In clinical practice, food intake is almost always quantified on the basis of caloric intake. Preterm infants are no exception in this regard. This practice tacitly assumes that intakes of all nutrients are adequate when caloric intake is adequate. This assumption is valid under many circumstances, but in preterm infants fed human milk the assumption is very often not valid. The main reason is that the composition of human milk, in particular its protein content, is changing with the duration of lactation. Because the actual composition of human milk is never known, the clinician makes assumptions regarding its nutrient content. The caloric density of expressed preterm human milk, although varying from pumping to pumping due to variation in fat content, on average differs little from the caloric density of term human milk, and the caloric density does not change much with the duration of lactation. Assuming that expressed preterm milk has the caloric density of term milk (670 kcal l−1) therefore is reasonable. Protein content of preterm milk, on the other hand, changes with the duration of lactation and is higher in expressed preterm milk than in term milk.17, 19, 20 For the purpose of arriving at a suitable protein level in fortifiers, manufacturers of HMFs have assumed expressed preterm milk to have the typical protein content observed at 2 to 3 weeks of lactation (15 g l−1). Although this is a reasonable assumption to make on the part of the manufacturer, the clinician's tacit assumption that all expressed preterm milk has this protein concentration is not justified. And it is certainly not justified to make this assumption with regard to donor milk, which is predominantly provided by mothers of term infants and has a protein concentration of 8 to 9 g l−1.17 Hence, the assumption that protein intakes are adequate when energy intakes are adequate usually does not apply to preterm infants fed human milk. On the basis of what is known about the protein content of expressed preterm milk and donor milk, we predicted that the actual protein intakes would be on average less than assumed intakes and therefore would be less than adequate.
The present study has confirmed this prediction. Actual protein intakes were indeed found to be less than assumed intakes and were found to be considerably less than adequate. It was somewhat surprising that the size of the discrepancy was relatively constant with advancing age of infants. Perhaps this suggests that the protein content of expressed milk had reached its nadir by the time the infants entered the study.
When growth of preterm infants lags behind expected growth (that is, growth like the fetus), it is almost always protein that is limiting growth.21, 22, 23 Energy, on the other hand, provided that intakes are at least 90 to 100 kcal kg−1 per day, is seldom limiting for growth. Therefore, the inadequate levels of actual protein intakes observed in the present study offer an explanation of why preterm infants fail to grow adequately in spite of receiving adequate energy intakes. Postnatal growth failure is strongly associated with suboptimal neurocognitive outcome.24 The lower intakes of energy (Table 3), on the other hand, would explain only small differences in weight gain. On the basis of the study by Kashyap et al.,25 the observed differences in energy intake would explain differences in weight gain of only 0.88, 1.68 and 1.38 g kg−1 per day, respectively, during weeks 1, 2 and 3.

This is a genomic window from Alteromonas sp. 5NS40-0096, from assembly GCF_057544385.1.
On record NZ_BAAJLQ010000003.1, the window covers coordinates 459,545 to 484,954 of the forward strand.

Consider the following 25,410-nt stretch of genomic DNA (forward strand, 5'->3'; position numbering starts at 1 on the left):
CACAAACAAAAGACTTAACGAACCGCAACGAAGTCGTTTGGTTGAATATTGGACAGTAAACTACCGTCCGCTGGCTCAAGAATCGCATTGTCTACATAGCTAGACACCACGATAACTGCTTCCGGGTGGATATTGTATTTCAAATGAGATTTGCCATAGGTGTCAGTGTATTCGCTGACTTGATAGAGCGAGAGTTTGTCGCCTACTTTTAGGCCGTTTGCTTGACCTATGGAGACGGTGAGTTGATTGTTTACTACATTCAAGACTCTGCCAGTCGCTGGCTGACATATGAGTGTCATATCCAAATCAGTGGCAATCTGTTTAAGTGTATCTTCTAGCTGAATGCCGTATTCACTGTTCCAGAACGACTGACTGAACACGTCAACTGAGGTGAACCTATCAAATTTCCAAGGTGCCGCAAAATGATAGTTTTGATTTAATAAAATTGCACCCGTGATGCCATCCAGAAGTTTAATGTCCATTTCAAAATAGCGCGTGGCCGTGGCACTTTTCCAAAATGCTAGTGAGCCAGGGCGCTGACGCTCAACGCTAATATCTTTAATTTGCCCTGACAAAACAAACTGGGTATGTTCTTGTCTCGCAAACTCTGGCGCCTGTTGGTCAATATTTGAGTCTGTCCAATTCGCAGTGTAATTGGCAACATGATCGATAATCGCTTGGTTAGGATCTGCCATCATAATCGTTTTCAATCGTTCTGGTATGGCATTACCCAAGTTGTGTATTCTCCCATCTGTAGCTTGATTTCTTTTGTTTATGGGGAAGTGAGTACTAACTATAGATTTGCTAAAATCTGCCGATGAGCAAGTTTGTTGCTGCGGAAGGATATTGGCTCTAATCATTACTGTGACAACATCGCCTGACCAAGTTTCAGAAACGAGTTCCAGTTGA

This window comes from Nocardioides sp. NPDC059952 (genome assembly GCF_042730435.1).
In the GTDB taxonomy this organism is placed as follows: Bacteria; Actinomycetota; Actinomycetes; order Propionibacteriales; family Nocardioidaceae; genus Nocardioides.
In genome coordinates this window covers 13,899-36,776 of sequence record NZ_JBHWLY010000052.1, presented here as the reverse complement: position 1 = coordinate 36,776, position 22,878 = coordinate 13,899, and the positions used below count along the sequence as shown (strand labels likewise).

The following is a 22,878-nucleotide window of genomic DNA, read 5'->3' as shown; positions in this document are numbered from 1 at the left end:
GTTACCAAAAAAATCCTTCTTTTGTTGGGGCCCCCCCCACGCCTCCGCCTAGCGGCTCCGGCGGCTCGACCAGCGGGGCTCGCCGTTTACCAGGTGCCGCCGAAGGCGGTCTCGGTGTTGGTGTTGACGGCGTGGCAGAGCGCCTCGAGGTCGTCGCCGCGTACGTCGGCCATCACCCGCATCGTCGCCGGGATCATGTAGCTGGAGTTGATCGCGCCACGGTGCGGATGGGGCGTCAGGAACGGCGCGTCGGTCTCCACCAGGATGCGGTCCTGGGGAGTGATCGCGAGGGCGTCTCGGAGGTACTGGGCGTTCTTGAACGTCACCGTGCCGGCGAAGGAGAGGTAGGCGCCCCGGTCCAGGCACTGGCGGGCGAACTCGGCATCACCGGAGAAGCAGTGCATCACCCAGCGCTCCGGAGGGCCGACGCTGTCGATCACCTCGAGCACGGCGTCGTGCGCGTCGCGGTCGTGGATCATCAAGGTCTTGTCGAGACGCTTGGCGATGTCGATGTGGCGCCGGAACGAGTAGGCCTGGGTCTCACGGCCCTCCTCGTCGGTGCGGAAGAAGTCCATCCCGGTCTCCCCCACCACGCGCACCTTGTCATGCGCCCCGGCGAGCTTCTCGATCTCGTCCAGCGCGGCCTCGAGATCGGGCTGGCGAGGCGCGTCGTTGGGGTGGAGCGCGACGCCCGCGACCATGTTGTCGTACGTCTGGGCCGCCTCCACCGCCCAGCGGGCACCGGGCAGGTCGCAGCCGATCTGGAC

The constancy of the discrepancy between actual and assumed protein intakes suggests that protein intakes could be raised to adequate levels by the relatively simple measure of increasing by a fixed amount the amount of protein added to human milk. That amount would need to be such that all milk, including milk with the lowest protein content, attains an adequate protein level. Milk with a relatively high protein content would of necessity attain a protein level somewhat in excess of an adequate level. Whether such a moderate excess is indeed harmless, as is expected, would have to be ascertained in appropriately designed studies.
At present only the method of adjustable fortification18 offers the possibility of overcoming the inadequately low protein content of human milk fed to preterm infants. This method has been shown to be effective. Whether addition of a fixed amount of protein is as effective in attaining adequate protein intakes as adjustable fortification is not known and needs to be tested. But until all preterm infants receive adequate protein intakes by one method or another, preterm infants will continue to grow suboptimally, with all the adverse consequences that slow growth entails.
Conflict of interest
The authors declare no conflict of interest.
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Cite this article
Arslanoglu, S., Moro, G. & Ziegler, E. Preterm infants fed fortified human milk receive less protein than they need. J Perinatol 29, 489–492 (2009). https://doi.org/10.1038/jp.2009.50
- human milk fortification
- adjustable fortification
- protein intake
- breast milk fortification
- neonatal nutrition